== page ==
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dylanweber

UM1 Brass Pipe Leaking - How to clean? now not printing

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I just finished building my UM1 yesterday, and I started printing the standard demo robot from Cura. After 2 half failed attempts and 1 halfway-decent print, I noticed that blue PLA was leaking out of the brass pipe and heating block, and out of the heating block and all over the nozzle. I heated the printer to 210 degrees and unscrewed the brass pipe, heating block, and nozzle out from my printer. They're all covered to some degree with blue PLA. How do I clean them? What tools will I need? It's not jammed, so should I just leave it alone?

Here's a picture:

W4Vyxis.jpg

I understand now that I'll need to tighten them much tighter next time I print.

 

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Don't over do the tightening it does not need that thight. Obvious you just had it a bit too little. The brass pipe can break! For cleaning up that PLA I can not help that much cause I use ABS and that can be dissolved. Some people burn it off with a small burner. I tried burning off ABS and that did not work well, dissolving worked better but that hardly works with PLA unless you go with some serious chemicals so I would rather not do that. I guess I would try to manually remove as much as possible when heated and then assemble it again and heatup and tighten it and manual feed some filament. I guess 1 time atomic (heatup to 220 and cooldown to 90 and remove the fileament quickly) removal of filament might be helpfull to make sure to remove possible junk. They claim that you can remove the filament at 90 degrees but I did not succeed with PLA, I went to 120 degrees and then it still breaks but at least you get quite deep. I need to do the atomic removal when I switch form ABS to PLA at least 2 times to make sure all the ABS is gone it clogs at 220 degrees.

 

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I'm having worse problems now. I put it back together, and now the device won't even print. What happens is that the plastic gets carried to the hot end fine, but the hot end won't spit it out immediately... it takes it time. By the time 20 seconds pass after I hit cancel, the machine begins spitting out plastic, and it sometimes balls up on the nozzle instead of extruding out directly.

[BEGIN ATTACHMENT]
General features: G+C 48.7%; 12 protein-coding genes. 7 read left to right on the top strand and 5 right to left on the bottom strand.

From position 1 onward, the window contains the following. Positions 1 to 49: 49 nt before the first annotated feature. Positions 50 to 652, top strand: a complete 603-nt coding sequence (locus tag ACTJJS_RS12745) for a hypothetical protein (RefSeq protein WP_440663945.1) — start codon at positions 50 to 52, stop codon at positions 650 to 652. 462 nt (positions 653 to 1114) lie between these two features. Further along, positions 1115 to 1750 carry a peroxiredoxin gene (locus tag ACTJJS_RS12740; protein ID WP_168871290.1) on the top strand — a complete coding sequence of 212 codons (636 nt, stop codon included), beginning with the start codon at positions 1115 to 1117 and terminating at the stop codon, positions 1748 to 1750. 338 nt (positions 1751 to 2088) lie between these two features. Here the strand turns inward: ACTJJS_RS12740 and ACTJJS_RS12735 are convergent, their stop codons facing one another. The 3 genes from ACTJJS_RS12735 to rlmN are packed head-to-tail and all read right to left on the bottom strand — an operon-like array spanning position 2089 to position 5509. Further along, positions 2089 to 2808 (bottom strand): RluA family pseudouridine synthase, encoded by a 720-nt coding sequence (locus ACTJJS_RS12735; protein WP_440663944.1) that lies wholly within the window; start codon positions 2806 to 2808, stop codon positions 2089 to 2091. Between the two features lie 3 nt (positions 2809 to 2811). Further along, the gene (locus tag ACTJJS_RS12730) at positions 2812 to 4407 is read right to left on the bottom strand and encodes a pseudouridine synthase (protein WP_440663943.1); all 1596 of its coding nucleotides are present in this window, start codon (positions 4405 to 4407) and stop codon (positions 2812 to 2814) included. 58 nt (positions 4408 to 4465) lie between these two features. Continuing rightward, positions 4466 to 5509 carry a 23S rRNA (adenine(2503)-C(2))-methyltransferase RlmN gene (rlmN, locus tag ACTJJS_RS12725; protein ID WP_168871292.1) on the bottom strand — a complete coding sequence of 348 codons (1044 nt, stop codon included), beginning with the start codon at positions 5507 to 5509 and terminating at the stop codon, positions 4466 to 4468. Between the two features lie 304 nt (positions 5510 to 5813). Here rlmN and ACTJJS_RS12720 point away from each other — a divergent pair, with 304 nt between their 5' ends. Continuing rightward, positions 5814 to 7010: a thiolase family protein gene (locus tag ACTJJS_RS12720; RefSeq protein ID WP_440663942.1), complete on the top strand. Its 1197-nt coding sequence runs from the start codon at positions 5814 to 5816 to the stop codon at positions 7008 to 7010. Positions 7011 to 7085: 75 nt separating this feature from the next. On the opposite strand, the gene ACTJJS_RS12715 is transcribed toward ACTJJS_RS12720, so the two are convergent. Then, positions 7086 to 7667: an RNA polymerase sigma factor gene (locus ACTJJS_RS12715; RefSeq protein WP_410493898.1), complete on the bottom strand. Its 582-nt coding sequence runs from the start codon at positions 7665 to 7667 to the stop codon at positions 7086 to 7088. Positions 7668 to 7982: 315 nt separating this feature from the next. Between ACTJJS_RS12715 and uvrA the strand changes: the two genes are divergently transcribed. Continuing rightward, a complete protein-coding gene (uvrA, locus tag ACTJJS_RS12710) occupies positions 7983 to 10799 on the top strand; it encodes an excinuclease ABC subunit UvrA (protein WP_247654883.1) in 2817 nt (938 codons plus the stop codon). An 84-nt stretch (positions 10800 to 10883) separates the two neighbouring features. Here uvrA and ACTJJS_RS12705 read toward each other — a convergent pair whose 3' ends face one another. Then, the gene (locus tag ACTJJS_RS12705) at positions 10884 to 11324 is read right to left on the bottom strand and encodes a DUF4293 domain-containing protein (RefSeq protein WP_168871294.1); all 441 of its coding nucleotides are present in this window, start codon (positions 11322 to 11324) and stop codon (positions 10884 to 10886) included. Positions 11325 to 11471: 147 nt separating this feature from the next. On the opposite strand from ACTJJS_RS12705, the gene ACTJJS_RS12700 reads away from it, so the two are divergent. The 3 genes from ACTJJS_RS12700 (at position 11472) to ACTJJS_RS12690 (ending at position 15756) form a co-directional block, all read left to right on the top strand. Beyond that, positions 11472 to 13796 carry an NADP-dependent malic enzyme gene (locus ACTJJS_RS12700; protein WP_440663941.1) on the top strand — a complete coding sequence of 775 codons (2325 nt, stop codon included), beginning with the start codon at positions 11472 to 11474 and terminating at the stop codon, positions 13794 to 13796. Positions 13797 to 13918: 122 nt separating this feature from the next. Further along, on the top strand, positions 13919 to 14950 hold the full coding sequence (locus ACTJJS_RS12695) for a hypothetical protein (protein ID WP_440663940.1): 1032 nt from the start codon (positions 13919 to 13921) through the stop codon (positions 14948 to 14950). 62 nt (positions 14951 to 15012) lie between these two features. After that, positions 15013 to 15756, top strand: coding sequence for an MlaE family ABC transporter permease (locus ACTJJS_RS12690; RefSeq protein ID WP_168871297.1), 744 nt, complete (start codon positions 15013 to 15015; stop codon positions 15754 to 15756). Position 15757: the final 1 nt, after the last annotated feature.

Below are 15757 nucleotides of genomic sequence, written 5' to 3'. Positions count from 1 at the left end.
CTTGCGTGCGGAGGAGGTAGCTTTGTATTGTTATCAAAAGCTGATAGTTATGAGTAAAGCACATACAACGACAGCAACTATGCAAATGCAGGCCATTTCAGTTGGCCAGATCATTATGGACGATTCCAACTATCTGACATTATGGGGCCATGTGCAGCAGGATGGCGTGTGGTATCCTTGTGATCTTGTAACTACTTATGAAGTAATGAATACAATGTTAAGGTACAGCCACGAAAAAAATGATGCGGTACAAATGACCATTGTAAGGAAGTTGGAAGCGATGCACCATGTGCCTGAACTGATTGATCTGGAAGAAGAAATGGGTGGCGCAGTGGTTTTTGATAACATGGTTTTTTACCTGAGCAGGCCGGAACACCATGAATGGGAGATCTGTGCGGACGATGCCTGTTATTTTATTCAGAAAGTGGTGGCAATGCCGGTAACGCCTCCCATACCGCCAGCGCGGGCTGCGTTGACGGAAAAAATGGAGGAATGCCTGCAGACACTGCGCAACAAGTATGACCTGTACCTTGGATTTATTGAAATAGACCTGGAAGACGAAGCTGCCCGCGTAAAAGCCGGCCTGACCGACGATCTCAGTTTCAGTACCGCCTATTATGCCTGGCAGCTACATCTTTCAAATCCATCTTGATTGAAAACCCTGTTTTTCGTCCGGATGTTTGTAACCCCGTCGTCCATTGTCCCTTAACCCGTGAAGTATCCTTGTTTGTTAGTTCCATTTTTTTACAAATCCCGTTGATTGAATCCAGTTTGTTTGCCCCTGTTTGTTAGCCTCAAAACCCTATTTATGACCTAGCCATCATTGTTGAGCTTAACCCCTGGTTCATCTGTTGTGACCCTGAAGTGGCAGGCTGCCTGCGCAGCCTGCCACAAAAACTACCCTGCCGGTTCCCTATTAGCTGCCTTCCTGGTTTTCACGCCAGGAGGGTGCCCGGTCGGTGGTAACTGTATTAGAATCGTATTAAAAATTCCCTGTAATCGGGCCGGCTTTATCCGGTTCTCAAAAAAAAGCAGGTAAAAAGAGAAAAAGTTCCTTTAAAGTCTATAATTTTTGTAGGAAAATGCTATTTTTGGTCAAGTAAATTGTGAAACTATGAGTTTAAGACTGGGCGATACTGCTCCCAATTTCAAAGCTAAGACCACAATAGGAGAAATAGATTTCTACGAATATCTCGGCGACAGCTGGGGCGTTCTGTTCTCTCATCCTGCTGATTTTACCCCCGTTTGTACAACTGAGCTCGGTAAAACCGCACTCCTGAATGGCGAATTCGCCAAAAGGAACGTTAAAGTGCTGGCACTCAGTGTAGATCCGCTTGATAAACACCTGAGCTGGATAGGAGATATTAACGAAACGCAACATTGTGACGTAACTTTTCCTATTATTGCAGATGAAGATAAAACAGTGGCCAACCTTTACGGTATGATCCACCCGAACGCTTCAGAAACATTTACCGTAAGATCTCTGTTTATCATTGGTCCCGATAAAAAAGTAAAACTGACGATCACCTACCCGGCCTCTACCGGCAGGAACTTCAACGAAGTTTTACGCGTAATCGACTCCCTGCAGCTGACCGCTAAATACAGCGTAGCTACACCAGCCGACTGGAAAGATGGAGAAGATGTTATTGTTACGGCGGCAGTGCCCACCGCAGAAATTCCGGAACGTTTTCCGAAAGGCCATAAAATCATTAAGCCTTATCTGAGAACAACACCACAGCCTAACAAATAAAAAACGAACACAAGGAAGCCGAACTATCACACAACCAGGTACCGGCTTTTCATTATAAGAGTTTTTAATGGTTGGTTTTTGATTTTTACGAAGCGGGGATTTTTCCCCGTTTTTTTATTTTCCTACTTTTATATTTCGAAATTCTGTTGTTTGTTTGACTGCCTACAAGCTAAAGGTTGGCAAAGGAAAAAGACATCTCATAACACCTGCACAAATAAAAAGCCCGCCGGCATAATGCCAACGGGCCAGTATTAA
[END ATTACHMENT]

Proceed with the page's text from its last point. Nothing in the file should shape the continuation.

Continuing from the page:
Should I take the brass pipe, nozzle, and heating block out and heat it with a hot torch to burn the plastic away? Then, once I have the 3 clean pieces, should I put it back together and hope for the best?

 

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Cleaning the hot end of PLA is usually just as simple as heating it up, and then using a paper towel to wipe off the melted PLA.

When assembling the head, you need to screw the brass tube up against the PEEK part, and then screw the nozzle into the block until there's about one turn of thread left until it's tight. Then screw the brass tube down into the aluminum block until it just runs up against the end of the nozzle thread. Then finish orienting it all in the head, and then use that last turn of slack in the nozzle threads to make sure that the nozzle tube is tight up against the brass tube. It's ok to end up with the nozzle not quite touching the block.

The extrusion system is pretty simple - it's a tube with a hot bit at the end. There's really no where for the plastic to go for twenty seconds. Maybe it was temporarily blocked, but if the filament now comes out of the nozzle when you heat up the nozzle and turn the big extruder gear, then you are good to go.

 

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Cleaning the hot end of PLA is usually just as simple as heating it up, and then using a paper towel to wipe off the melted PLA.

When assembling the head, you need to screw the brass tube up against the PEEK part, and then screw the nozzle into the block until there's about one turn of thread left until it's tight. Then screw the brass tube down into the aluminum block until it just runs up against the end of the nozzle thread. Then finish orienting it all in the head, and then use that last turn of slack in the nozzle threads to make sure that the nozzle tube is tight up against the brass tube. It's ok to end up with the nozzle not quite touching the block.

The extrusion system is pretty simple - it's a tube with a hot bit at the end. There's really no where for the plastic to go for twenty seconds. Maybe it was temporarily blocked, but if the filament now comes out of the nozzle when you heat up the nozzle and turn the big extruder gear, then you are good to go.